Various models have successfully demonstrated that addition of CpG ODN with the antigen during primary immunization cause an induced T cell function including tumor clearance and CD8 T cell proliferation.13, 16, 17 Several investigators observed that, in addition to its immune stimulatory effect, CpG ODN can also reduce the magnitude of CD8+ T cells and IFN-γ secretion.18, 19 However, these studies did not examine the impact on in vivo immune responses against the tumor challenge. Recently, we examined the sensitivity of such in vivo responses and demonstrated that despite diminished CD8+ T cell responses measured in vitro, there was an augmented anti-tumor response in vivo following immunization with Ad5-PSA and CpG ODN.20 Here in this study, we transform such observations in details to understand the basic parameters of clinical importance in a mouse tumor model using ovalbumin (OVA) as a model antigen. The ability of a combined approach of immunization (Ad5-OVA+CpG) was examined at multiple time points to analyze the magnitude and effector function of CD8+ T cells following primary (prophylactic) as well as secondary antigenic challenge (post-tumor analysis). The results conclude that clinical trials should be carefully designed when using the vaccine strategy in combination with TLR9 agonist as adjuvant.

Material and methods

Mouse strain and tumor lines

Six- to eight- weeks-old C57BL/6 (H2b) male mice were purchased from National Cancer Institute and were maintained in filtered cages. OT-I mice were kindly provided by Dr. Timothy Ratliff (University of Iowa). OVA expressing E.G.7 tumor cells and non ova-expressing EL4, obtained from ATCC, were used to measure in vitro anti-OVA CTL activity and in vivo tumor outgrowth. Cells were maintained in regular culture medium RPMI supplemented with 10% FBS, 1% glutamine, 1% sodium pyruvate (GIBCO, Invitrogen, CA) and 0.05 mg/ml of gentamicin (Mediatech, VA).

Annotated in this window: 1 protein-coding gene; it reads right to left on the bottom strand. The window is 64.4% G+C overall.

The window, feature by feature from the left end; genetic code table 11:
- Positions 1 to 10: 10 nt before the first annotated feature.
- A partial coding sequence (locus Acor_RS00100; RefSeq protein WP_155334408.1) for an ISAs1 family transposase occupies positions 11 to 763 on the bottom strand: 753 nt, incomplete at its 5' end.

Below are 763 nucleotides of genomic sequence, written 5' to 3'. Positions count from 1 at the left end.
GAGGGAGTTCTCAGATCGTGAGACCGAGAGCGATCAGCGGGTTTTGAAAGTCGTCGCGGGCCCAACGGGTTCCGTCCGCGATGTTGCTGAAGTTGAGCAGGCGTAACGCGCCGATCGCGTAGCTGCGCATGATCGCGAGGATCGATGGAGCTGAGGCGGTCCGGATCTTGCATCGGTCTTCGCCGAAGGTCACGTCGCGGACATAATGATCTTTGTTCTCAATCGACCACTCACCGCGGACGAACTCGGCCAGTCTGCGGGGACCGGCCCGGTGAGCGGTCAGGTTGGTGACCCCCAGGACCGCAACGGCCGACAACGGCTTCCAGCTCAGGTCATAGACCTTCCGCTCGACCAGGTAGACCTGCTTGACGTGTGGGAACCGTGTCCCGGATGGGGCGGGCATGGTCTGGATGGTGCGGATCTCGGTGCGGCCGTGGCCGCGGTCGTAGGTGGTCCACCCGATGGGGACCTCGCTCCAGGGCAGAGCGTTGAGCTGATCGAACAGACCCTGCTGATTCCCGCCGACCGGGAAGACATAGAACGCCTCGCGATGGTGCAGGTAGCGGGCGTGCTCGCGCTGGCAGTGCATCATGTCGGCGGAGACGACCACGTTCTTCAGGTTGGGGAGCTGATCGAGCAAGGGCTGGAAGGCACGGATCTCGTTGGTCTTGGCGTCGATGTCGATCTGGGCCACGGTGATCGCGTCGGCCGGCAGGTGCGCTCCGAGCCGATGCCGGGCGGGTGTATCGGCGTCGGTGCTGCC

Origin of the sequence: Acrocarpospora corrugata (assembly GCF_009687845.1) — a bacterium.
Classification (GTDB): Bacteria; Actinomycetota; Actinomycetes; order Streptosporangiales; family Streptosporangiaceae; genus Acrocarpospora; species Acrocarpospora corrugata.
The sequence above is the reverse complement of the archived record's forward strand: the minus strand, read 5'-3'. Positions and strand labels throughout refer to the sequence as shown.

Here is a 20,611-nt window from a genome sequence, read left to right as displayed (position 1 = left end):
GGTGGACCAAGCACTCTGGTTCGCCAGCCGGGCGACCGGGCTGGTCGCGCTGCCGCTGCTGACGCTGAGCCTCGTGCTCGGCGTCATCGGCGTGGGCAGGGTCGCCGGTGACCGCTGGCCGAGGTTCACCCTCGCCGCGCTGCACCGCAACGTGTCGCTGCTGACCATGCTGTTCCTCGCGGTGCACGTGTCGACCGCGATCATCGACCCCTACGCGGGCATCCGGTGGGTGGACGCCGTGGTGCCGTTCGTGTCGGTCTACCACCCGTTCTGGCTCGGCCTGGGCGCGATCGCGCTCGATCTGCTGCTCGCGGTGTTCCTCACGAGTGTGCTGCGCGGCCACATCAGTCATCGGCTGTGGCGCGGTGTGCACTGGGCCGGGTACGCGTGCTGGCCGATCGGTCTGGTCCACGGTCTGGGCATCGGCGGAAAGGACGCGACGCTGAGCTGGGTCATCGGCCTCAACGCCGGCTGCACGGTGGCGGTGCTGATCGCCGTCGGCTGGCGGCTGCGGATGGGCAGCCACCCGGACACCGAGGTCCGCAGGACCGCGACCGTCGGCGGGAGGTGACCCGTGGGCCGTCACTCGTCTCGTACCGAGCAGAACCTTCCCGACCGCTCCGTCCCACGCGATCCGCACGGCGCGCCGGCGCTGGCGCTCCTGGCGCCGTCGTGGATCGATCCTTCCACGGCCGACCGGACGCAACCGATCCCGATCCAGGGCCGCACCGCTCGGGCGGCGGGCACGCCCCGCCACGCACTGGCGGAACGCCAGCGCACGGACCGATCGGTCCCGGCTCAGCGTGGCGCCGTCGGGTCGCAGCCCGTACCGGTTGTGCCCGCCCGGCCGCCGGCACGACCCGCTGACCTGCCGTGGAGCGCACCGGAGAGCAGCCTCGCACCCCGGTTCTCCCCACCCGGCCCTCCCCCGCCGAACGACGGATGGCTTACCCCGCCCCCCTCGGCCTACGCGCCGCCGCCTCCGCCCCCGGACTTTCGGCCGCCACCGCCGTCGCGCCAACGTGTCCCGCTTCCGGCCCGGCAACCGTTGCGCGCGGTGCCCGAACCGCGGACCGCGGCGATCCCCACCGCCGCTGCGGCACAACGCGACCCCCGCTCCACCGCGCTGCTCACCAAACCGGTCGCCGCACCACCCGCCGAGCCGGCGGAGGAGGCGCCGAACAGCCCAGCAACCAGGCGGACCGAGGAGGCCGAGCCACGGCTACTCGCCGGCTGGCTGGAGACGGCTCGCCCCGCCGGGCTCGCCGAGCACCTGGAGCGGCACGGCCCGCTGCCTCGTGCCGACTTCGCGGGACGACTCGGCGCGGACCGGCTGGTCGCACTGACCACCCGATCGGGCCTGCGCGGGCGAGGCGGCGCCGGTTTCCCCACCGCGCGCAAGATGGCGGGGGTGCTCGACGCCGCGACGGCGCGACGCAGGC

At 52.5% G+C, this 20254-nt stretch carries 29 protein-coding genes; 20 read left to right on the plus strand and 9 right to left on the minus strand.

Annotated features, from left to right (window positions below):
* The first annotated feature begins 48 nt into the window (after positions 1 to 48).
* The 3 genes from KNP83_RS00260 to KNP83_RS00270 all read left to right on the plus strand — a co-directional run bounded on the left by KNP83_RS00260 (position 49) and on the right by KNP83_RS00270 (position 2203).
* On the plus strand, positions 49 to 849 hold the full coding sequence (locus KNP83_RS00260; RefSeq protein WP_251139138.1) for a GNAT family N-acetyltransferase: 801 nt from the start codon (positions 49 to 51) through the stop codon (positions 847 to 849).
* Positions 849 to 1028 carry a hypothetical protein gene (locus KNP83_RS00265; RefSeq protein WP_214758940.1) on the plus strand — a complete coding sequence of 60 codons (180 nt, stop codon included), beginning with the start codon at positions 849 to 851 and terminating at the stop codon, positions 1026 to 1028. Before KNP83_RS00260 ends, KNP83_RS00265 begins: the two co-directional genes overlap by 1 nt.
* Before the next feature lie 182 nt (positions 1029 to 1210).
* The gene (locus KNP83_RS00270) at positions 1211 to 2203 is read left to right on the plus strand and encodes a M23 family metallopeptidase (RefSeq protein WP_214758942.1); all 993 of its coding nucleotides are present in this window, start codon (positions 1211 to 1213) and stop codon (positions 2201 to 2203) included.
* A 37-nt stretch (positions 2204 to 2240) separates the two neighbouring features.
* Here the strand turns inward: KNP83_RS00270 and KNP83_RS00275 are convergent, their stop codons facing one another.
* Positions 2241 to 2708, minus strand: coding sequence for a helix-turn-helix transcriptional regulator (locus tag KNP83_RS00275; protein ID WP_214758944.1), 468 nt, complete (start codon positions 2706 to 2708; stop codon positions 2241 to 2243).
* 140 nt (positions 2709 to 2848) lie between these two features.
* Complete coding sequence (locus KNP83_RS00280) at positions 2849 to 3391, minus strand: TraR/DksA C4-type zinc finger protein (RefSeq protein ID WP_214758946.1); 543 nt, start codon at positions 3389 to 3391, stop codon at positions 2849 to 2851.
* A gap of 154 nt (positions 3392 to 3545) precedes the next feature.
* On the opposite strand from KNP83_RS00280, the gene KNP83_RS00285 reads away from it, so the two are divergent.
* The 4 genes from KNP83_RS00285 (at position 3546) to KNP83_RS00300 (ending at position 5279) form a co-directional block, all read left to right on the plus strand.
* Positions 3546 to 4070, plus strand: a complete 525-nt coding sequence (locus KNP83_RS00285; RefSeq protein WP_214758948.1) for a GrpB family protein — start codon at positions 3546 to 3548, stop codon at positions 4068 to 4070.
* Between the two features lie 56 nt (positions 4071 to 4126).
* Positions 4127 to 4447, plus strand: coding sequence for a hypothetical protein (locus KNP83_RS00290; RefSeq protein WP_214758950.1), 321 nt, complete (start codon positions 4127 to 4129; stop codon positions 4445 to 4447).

Vaccine, CpG ODN and vaccination

Adenovirus OVA (Ad5-OVA) vaccine was obtained from the University of Iowa's Gene Transfer Vector Core. Nonmethylated CpG ODN 1826 (5′ TCCATGACGTTCCTGACGTT) with a phosphorothioate-modified backbone for nuclease resistance was provided by Coley Pharmaceutical Group (Wellesley, MA) and had no detectable endotoxin. Mice were anesthetized using ketamine and shaved on the back. Ad5-OVA vaccine (108 pfu) ± CpG (50 μg) was injected subcutaneously on the flank and 2 weeks later mice were sacrificed to obtain the spleen and/or lymph nodes. For each group, experiments were repeated multiple times unless otherwise mentioned specifically. All the experiments were performed in accordance with guidelines and regulations approved by the University of Iowa Institutional Animal Care and Use committee.

In vitro cytotoxic assay